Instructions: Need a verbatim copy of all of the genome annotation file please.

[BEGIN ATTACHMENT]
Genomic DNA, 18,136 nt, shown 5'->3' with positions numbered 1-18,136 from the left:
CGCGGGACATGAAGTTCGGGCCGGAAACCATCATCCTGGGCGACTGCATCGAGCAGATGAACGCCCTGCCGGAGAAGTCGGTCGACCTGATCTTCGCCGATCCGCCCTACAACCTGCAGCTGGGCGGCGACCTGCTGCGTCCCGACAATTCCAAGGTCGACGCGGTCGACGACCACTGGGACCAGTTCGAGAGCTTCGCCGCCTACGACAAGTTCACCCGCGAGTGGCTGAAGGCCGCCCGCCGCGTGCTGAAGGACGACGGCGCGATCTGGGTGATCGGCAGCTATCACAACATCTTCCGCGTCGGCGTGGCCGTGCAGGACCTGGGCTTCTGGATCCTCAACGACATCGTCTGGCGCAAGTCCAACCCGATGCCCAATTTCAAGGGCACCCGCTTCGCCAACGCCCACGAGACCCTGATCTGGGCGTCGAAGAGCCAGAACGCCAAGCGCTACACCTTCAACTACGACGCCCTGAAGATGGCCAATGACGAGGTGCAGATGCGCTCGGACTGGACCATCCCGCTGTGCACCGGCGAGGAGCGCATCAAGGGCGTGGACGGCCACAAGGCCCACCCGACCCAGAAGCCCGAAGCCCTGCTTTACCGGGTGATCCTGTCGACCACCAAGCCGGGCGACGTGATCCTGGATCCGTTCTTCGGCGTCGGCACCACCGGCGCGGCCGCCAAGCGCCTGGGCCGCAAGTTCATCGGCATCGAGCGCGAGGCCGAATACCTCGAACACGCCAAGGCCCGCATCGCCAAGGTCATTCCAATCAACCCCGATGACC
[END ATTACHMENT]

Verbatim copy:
Genomic DNA, 18,136 nt, shown 5'->3' with positions numbered 1-18,136 from the left:
CGCGGGACATGAAGTTCGGGCCGGAAACCATCATCCTGGGCGACTGCATCGAGCAGATGAACGCCCTGCCGGAGAAGTCGGTCGACCTGATCTTCGCCGATCCGCCCTACAACCTGCAGCTGGGCGGCGACCTGCTGCGTCCCGACAATTCCAAGGTCGACGCGGTCGACGACCACTGGGACCAGTTCGAGAGCTTCGCCGCCTACGACAAGTTCACCCGCGAGTGGCTGAAGGCCGCCCGCCGCGTGCTGAAGGACGACGGCGCGATCTGGGTGATCGGCAGCTATCACAACATCTTCCGCGTCGGCGTGGCCGTGCAGGACCTGGGCTTCTGGATCCTCAACGACATCGTCTGGCGCAAGTCCAACCCGATGCCCAATTTCAAGGGCACCCGCTTCGCCAACGCCCACGAGACCCTGATCTGGGCGTCGAAGAGCCAGAACGCCAAGCGCTACACCTTCAACTACGACGCCCTGAAGATGGCCAATGACGAGGTGCAGATGCGCTCGGACTGGACCATCCCGCTGTGCACCGGCGAGGAGCGCATCAAGGGCGTGGACGGCCACAAGGCCCACCCGACCCAGAAGCCCGAAGCCCTGCTTTACCGGGTGATCCTGTCGACCACCAAGCCGGGCGACGTGATCCTGGATCCGTTCTTCGGCGTCGGCACCACCGGCGCGGCCGCCAAGCGCCTGGGCCGCAAGTTCATCGGCATCGAGCGCGAGGCCGAATACCTCGAACACGCCAAGGCCCGCATCGCCAAGGTCATTCCAATCAACCCCGATGACC